Sound bites: Will stocks slip on sliding oil prices?

Ad blocking detected

Thank you for visiting We have detected you cannot see ads being served on our site due to blocking. Unfortunately, due to the high cost of data, we cannot serve the requested page without the accompanied ads.

If you have installed ad-blocking software, please disable it (sometimes a complete uninstall is necessary). Private browsing Firefox users should be able to disable tracking protection while visiting our website. Visit Mozilla support for more information. If you do not believe you have any ad-blocking software on your browser, you may want to try another browser, computer or internet service provider. Alternatively, you may consider the following if you want an ad-free experience.

Canadian Insider Ultra Club
$500/ year*
Daily Morning INK newsletter
+3 months archive
Canadian Market INK weekly newsletter
+3 months archive
30 publication downloads per month from the PDF store
Top 20 Gold, Top 30 Energy, Top 40 Stock downloads from the PDF store
All benefits of basic registration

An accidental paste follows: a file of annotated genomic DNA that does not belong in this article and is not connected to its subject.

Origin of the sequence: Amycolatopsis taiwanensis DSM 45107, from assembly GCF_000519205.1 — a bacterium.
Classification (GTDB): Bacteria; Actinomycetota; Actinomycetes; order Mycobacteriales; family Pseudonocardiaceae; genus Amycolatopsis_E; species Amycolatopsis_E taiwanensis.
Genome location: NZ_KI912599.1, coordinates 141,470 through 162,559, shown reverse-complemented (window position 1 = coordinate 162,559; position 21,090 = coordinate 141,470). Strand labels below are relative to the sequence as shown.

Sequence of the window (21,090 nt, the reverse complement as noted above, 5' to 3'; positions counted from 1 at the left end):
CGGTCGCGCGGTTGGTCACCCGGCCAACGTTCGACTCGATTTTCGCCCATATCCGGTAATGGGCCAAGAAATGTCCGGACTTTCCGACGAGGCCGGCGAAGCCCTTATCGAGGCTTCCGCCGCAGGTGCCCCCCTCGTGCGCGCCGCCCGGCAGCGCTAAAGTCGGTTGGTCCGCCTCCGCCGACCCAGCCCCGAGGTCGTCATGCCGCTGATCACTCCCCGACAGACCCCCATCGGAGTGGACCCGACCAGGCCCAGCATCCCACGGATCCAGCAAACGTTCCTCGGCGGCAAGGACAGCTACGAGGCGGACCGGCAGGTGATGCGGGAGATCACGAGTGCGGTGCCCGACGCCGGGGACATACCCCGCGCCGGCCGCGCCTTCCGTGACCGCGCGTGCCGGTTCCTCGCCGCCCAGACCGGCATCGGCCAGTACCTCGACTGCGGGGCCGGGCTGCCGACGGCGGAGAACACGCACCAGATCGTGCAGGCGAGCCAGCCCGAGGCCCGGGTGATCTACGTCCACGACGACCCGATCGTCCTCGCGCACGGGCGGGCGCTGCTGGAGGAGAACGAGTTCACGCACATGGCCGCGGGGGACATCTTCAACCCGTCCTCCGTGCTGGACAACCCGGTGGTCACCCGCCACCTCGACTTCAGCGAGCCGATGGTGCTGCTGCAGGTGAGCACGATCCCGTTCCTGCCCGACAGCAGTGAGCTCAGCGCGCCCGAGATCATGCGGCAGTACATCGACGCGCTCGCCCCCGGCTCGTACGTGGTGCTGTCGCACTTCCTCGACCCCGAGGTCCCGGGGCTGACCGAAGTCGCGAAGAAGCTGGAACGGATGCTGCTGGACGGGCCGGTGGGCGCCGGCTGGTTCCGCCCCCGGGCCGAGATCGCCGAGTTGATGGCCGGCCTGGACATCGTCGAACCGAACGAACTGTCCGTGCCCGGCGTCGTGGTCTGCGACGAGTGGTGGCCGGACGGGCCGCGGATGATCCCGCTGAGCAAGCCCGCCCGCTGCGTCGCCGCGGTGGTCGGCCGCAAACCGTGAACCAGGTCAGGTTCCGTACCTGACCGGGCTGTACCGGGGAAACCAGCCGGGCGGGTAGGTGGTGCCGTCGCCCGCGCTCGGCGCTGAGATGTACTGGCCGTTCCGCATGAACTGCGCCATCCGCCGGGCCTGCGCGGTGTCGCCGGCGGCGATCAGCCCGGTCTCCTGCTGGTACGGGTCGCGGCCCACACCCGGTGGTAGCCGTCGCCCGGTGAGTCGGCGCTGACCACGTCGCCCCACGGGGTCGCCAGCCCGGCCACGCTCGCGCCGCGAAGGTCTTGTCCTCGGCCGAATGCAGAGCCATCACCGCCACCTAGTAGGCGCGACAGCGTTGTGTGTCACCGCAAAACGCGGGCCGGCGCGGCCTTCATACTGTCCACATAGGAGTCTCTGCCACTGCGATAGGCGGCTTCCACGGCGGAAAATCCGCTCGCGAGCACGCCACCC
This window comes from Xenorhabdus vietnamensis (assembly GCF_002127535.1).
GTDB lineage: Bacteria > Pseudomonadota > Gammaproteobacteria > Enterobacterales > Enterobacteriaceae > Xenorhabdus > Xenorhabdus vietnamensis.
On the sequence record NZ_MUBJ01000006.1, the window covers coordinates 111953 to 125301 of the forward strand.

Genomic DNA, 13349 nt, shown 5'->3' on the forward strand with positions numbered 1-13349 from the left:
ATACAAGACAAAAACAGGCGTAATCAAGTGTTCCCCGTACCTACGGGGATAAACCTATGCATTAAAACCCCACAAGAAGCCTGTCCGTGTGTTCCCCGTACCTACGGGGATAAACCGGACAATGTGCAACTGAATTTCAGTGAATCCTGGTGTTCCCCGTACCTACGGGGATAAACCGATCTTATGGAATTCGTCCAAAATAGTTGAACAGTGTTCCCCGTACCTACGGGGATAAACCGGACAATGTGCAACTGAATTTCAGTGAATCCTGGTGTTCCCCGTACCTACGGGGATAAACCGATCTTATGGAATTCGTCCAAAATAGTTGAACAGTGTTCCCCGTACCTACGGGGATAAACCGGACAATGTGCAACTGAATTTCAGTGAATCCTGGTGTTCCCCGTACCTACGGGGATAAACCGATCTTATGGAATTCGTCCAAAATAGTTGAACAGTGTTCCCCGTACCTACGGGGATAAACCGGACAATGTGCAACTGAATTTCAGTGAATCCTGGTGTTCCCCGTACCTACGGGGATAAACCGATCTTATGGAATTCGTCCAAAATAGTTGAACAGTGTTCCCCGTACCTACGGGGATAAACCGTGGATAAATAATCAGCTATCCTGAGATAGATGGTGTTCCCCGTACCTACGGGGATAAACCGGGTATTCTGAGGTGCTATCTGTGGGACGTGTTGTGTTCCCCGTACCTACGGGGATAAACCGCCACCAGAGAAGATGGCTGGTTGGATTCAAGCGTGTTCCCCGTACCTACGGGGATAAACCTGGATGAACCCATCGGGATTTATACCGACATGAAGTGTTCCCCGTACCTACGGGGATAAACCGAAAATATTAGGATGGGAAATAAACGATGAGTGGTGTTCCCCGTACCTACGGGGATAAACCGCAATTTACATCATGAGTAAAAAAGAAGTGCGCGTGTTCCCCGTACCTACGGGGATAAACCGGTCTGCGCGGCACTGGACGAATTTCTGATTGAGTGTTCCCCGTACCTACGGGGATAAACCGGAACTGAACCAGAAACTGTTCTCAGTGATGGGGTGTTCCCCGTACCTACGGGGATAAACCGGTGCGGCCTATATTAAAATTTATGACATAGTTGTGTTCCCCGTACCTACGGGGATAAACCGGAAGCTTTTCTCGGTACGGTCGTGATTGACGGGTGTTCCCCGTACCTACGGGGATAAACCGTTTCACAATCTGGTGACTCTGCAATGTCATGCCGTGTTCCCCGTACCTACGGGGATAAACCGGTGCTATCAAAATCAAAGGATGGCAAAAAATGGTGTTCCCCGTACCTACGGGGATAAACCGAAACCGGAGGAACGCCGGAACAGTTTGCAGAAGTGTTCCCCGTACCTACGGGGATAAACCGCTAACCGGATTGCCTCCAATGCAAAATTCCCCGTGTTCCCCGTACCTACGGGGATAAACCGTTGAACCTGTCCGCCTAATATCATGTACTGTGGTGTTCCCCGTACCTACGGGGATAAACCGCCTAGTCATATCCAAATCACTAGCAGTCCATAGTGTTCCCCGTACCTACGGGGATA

No 3rd party display ads

* Price is subject to applicable taxes.

Paid subscriptions and memberships are auto-renewing unless cancelled (easily done via the Account Settings Membership Status page after logging in). Once cancelled, a subscription or membership will terminate at the end of the current term.

With key US benchmarks making new all-time highs and the INK Canadian Insider Index making another 52-week high on Wednesday, the key question is whether or not the momentum can be sustained. A key positive development for market bulls over the past week has been the participation and leadership of the Financials, with the Thomson Reuters Financials Index jumping 4.16% compared to a 3.04% gain for the S&P 500 as of Tuesday. A good amount of the gains took place early in the week as long bond yields rose on the back of renewed hopes for aggressive global monetary easing. There was plenty of chatter that the Bank of Japan (BoJ) would be considering either a form of targeted lending to effectively assist the central government in financing a large infrastructure plan or "helicopter easing" which we would dub as HE. Under HE, the central bank would send cash payments or loans directly to households, bypassing the credit markets.

Both targeted lending and HE would be bond unfriendly as they help economic actors (either the government or households) essentially bypass the discipline of the credit markets in raising cash for new consumption. Greater consumption could boost inflation expectations putting upward pressure on long-term bond yields. Rising long-term rates could help boost bank margins, while defensive dividend paying stocks could come under pressure when faced with greater competition from the bond markets in the hunt for yield.